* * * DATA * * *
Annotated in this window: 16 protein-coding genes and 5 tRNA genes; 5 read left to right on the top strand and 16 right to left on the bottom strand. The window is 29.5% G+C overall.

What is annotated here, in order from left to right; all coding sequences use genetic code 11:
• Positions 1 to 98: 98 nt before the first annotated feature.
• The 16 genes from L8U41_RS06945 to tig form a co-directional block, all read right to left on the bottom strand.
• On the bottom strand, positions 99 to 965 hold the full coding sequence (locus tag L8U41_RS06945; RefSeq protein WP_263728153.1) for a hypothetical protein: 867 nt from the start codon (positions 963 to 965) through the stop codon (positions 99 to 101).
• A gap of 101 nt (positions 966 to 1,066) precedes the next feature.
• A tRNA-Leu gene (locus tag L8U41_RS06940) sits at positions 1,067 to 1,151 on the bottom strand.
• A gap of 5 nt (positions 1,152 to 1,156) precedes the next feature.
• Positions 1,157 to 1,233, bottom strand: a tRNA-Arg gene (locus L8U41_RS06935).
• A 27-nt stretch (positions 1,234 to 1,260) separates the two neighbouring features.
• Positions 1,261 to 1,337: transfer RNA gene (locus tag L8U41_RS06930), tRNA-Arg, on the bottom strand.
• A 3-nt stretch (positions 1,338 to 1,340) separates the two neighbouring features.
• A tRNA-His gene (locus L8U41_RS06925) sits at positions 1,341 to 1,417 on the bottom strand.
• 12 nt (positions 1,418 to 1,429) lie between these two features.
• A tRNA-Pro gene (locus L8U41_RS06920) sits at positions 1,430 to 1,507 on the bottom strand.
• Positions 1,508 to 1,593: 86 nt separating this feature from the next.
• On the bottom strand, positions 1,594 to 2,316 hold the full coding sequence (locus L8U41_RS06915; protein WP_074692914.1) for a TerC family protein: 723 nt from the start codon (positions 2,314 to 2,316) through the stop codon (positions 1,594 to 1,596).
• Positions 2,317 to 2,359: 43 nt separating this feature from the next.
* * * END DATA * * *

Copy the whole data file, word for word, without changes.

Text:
Annotated in this window: 16 protein-coding genes and 5 tRNA genes; 5 read left to right on the top strand and 16 right to left on the bottom strand. The window is 29.5% G+C overall.

What is annotated here, in order from left to right; all coding sequences use genetic code 11:
• Positions 1 to 98: 98 nt before the first annotated feature.
• The 16 genes from L8U41_RS06945 to tig form a co-directional block, all read right to left on the bottom strand.
• On the bottom strand, positions 99 to 965 hold the full coding sequence (locus tag L8U41_RS06945; RefSeq protein WP_263728153.1) for a hypothetical protein: 867 nt from the start codon (positions 963 to 965) through the stop codon (positions 99 to 101).
• A gap of 101 nt (positions 966 to 1,066) precedes the next feature.
• A tRNA-Leu gene (locus tag L8U41_RS06940) sits at positions 1,067 to 1,151 on the bottom strand.
• A gap of 5 nt (positions 1,152 to 1,156) precedes the next feature.
• Positions 1,157 to 1,233, bottom strand: a tRNA-Arg gene (locus L8U41_RS06935).
• A 27-nt stretch (positions 1,234 to 1,260) separates the two neighbouring features.
• Positions 1,261 to 1,337: transfer RNA gene (locus tag L8U41_RS06930), tRNA-Arg, on the bottom strand.
• A 3-nt stretch (positions 1,338 to 1,340) separates the two neighbouring features.
• A tRNA-His gene (locus L8U41_RS06925) sits at positions 1,341 to 1,417 on the bottom strand.
• 12 nt (positions 1,418 to 1,429) lie between these two features.
• A tRNA-Pro gene (locus L8U41_RS06920) sits at positions 1,430 to 1,507 on the bottom strand.
• Positions 1,508 to 1,593: 86 nt separating this feature from the next.
• On the bottom strand, positions 1,594 to 2,316 hold the full coding sequence (locus L8U41_RS06915; protein WP_074692914.1) for a TerC family protein: 723 nt from the start codon (positions 2,314 to 2,316) through the stop codon (positions 1,594 to 1,596).
• Positions 2,317 to 2,359: 43 nt separating this feature from the next.